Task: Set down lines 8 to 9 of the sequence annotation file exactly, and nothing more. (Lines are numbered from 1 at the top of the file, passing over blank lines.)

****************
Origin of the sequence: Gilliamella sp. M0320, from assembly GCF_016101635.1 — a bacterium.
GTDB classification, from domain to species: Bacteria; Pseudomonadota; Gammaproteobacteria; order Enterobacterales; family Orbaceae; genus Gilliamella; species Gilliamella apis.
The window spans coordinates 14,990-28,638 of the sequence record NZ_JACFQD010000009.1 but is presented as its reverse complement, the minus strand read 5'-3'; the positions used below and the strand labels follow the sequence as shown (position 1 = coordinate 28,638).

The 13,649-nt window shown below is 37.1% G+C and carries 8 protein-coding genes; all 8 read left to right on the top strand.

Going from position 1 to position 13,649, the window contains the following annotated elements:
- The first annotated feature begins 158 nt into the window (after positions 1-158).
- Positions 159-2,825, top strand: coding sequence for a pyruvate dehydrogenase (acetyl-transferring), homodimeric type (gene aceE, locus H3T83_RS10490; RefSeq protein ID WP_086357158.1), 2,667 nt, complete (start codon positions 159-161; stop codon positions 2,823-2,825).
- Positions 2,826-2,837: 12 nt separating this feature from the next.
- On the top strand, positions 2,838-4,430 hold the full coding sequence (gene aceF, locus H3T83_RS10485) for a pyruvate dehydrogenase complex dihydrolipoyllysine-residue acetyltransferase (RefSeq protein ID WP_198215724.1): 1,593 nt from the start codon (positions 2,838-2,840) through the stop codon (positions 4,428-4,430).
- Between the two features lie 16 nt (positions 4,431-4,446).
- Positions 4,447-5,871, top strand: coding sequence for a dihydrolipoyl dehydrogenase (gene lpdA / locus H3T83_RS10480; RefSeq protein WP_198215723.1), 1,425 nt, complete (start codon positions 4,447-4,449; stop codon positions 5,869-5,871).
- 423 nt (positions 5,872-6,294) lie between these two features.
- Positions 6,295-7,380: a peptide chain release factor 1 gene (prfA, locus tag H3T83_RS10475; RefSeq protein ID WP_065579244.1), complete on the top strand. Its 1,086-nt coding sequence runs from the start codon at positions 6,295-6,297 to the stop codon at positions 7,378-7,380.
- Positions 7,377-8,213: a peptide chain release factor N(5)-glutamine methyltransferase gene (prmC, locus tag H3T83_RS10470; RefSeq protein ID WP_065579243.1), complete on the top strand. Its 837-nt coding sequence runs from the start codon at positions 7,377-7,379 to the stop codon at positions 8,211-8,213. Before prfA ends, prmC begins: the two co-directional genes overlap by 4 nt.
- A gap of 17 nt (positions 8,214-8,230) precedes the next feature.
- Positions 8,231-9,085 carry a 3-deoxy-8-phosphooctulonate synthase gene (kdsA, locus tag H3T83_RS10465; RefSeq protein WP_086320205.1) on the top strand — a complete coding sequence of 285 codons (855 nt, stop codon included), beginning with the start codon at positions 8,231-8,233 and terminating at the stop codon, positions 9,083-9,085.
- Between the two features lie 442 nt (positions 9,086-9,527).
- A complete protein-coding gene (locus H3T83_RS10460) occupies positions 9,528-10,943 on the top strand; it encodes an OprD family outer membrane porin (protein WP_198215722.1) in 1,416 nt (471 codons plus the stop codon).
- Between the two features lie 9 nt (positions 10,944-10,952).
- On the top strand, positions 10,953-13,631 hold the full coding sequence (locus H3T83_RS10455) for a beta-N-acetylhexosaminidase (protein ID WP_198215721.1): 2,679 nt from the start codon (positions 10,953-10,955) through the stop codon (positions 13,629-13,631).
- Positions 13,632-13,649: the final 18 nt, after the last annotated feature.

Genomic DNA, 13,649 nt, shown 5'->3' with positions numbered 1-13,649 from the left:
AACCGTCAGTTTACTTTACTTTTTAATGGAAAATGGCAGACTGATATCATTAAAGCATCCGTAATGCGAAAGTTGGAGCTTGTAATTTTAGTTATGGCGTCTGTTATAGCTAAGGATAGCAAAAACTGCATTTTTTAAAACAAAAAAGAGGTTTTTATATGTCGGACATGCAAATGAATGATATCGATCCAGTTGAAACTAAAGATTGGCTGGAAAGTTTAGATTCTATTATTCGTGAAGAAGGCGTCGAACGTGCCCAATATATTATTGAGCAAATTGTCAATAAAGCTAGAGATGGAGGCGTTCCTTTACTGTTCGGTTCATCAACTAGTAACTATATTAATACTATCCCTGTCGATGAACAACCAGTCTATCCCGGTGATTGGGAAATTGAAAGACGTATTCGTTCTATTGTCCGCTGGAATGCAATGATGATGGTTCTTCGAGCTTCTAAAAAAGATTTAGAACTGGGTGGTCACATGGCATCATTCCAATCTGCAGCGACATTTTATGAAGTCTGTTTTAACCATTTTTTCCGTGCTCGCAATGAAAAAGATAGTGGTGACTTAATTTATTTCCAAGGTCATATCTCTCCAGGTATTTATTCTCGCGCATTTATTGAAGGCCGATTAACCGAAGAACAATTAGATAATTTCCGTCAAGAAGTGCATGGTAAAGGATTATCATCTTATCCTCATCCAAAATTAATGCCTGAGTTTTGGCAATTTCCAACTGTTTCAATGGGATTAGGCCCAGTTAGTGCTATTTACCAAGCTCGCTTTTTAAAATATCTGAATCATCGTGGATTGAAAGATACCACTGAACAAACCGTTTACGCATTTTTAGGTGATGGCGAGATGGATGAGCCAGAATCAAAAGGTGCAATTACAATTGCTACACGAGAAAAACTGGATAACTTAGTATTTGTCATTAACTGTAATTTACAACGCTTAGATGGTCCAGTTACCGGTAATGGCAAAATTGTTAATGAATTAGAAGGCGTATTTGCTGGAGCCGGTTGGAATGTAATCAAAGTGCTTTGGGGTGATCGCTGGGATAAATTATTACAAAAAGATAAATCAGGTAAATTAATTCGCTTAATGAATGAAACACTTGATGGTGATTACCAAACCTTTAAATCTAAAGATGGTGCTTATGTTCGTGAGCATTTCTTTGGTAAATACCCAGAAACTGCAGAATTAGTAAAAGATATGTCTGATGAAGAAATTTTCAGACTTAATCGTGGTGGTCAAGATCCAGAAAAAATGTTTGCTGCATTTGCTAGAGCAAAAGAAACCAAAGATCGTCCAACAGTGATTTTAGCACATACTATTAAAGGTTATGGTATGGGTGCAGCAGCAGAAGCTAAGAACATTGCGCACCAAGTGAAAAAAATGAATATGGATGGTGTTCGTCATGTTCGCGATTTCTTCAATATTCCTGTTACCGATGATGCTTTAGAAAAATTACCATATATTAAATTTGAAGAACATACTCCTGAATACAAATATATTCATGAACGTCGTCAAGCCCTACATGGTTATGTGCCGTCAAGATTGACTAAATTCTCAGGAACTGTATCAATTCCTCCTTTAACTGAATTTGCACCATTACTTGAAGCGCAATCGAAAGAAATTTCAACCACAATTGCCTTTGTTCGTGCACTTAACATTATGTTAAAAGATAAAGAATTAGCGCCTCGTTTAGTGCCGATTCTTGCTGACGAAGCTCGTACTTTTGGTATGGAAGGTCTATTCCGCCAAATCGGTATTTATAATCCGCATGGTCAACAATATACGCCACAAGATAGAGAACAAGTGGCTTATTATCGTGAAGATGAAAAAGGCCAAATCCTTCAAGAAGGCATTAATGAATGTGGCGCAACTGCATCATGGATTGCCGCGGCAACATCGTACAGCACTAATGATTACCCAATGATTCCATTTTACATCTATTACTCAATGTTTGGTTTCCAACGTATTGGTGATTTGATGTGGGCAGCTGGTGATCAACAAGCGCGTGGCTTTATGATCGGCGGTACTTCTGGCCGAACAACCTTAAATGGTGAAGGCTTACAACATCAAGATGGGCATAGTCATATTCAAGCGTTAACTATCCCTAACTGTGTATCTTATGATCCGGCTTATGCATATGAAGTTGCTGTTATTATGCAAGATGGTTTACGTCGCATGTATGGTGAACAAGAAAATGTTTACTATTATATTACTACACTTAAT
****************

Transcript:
- Positions 2,826-2,837: 12 nt separating this feature from the next.
- On the top strand, positions 2,838-4,430 hold the full coding sequence (gene aceF, locus H3T83_RS10485) for a pyruvate dehydrogenase complex dihydrolipoyllysine-residue acetyltransferase (RefSeq protein ID WP_198215724.1): 1,593 nt from the start codon (positions 2,838-2,840) through the stop codon (positions 4,428-4,430).